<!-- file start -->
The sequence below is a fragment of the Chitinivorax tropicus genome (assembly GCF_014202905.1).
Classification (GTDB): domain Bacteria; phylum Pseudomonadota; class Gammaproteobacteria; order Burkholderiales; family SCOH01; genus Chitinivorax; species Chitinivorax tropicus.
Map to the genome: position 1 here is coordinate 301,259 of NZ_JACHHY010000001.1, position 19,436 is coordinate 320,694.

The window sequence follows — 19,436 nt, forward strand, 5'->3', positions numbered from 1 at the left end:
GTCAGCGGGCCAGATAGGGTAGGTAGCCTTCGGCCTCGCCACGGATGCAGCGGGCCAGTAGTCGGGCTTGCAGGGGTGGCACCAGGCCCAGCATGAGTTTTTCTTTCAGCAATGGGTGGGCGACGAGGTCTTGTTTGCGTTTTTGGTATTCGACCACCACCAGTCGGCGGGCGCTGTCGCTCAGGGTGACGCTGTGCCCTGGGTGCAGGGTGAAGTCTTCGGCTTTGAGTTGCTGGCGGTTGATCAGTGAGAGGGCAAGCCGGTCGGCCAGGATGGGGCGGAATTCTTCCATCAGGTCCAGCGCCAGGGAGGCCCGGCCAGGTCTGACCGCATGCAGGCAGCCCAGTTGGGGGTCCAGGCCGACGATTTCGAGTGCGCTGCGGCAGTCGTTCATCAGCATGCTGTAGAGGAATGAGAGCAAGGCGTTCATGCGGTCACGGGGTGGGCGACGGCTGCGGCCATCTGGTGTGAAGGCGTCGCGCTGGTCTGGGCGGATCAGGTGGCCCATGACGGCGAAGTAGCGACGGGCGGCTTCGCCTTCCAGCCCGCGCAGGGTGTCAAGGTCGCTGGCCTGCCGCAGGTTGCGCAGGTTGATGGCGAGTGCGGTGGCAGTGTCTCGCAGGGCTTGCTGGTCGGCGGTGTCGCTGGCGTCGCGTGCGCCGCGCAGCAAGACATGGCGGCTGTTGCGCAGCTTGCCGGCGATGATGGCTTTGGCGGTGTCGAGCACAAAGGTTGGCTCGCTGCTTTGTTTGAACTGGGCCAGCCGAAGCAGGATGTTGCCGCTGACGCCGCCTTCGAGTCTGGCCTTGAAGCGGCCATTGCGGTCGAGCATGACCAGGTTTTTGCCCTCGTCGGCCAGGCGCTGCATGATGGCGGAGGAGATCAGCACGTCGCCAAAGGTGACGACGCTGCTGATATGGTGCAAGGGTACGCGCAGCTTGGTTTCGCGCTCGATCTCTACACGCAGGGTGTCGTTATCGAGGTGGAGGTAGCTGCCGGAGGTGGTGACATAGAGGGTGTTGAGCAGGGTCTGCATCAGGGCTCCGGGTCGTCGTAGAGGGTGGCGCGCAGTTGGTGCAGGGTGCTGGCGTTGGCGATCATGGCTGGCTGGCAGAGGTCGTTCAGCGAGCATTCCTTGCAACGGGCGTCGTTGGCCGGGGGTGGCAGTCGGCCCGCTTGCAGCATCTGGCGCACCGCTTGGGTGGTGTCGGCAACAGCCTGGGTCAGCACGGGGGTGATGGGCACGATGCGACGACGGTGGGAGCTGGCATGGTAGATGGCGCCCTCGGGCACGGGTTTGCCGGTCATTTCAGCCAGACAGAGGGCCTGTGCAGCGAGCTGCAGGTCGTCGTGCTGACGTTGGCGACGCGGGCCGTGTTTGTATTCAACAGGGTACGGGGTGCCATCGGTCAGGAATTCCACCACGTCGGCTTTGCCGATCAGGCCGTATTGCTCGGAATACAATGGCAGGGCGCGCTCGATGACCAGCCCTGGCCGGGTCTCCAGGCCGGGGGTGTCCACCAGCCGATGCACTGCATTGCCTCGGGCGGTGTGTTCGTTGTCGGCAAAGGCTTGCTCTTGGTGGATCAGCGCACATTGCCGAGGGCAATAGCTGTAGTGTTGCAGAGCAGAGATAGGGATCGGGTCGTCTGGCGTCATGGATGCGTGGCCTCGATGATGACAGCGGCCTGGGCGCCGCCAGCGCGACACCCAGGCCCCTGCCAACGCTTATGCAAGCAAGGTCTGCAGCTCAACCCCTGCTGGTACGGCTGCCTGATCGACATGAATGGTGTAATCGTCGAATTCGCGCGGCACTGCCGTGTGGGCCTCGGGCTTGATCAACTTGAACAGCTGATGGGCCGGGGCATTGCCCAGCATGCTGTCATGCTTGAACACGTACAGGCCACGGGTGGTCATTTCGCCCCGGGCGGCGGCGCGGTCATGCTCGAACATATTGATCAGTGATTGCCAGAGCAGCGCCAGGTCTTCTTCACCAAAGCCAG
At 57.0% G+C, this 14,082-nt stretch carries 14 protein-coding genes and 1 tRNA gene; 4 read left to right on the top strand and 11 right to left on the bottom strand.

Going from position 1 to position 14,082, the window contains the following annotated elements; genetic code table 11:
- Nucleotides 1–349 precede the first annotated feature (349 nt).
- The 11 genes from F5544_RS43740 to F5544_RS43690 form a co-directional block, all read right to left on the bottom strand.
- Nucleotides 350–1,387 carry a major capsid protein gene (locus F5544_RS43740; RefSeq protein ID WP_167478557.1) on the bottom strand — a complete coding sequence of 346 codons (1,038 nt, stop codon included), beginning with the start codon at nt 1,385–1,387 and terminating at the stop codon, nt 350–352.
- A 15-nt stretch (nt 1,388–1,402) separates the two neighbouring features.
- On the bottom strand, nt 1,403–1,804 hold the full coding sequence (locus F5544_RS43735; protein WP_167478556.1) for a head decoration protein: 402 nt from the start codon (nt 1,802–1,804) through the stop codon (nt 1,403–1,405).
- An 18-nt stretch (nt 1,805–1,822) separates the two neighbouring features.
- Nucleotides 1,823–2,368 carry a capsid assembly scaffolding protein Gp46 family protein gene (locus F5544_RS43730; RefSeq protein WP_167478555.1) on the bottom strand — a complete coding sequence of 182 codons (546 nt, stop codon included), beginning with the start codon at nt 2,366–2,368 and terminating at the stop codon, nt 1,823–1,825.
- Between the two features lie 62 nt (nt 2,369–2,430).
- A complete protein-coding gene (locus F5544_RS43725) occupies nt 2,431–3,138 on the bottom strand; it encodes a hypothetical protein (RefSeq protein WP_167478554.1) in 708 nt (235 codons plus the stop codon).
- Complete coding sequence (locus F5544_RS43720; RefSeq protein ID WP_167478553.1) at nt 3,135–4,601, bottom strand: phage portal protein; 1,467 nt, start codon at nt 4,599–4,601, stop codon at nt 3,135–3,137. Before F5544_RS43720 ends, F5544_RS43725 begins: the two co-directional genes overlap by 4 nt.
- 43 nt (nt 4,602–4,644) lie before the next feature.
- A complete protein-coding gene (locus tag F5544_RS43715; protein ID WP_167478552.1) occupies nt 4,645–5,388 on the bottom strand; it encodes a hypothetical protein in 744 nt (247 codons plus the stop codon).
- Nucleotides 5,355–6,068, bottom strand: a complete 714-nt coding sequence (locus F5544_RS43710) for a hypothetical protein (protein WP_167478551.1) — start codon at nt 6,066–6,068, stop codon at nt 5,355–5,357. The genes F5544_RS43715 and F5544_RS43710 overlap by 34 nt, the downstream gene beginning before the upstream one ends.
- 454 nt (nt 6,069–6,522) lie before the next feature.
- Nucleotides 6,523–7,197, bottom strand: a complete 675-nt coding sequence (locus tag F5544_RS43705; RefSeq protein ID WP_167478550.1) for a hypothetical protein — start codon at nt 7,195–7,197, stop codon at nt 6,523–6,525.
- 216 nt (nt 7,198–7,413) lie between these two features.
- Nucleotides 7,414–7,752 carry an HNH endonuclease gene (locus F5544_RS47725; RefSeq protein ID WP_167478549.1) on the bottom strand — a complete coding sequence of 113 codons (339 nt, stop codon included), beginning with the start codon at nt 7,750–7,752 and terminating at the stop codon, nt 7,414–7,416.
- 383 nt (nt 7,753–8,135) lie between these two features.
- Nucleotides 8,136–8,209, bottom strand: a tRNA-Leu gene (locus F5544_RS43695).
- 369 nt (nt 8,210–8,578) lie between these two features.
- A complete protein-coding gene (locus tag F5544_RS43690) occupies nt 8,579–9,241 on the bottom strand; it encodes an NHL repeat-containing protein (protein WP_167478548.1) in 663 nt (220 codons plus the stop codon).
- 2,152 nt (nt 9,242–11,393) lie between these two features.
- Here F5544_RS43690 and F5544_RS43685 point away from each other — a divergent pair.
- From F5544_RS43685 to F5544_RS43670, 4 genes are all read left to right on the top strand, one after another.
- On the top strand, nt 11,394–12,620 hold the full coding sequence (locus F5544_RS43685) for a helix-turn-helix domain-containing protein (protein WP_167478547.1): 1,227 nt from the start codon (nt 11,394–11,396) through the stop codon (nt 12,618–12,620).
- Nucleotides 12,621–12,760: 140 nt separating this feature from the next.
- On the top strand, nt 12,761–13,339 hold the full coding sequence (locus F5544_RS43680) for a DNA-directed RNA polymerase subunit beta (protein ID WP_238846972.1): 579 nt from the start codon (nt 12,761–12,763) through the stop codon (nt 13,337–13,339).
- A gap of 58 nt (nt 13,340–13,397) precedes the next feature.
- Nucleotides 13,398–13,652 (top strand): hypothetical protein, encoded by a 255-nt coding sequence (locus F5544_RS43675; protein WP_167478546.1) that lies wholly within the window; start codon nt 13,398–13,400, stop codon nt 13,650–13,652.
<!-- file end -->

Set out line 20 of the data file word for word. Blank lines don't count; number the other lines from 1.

- Nucleotides 5,355–6,068, bottom strand: a complete 714-nt coding sequence (locus F5544_RS43710) for a hypothetical protein (protein WP_167478551.1) — start codon at nt 6,066–6,068, stop codon at nt 5,355–5,357. The genes F5544_RS43715 and F5544_RS43710 overlap by 34 nt, the downstream gene beginning before the upstream one ends.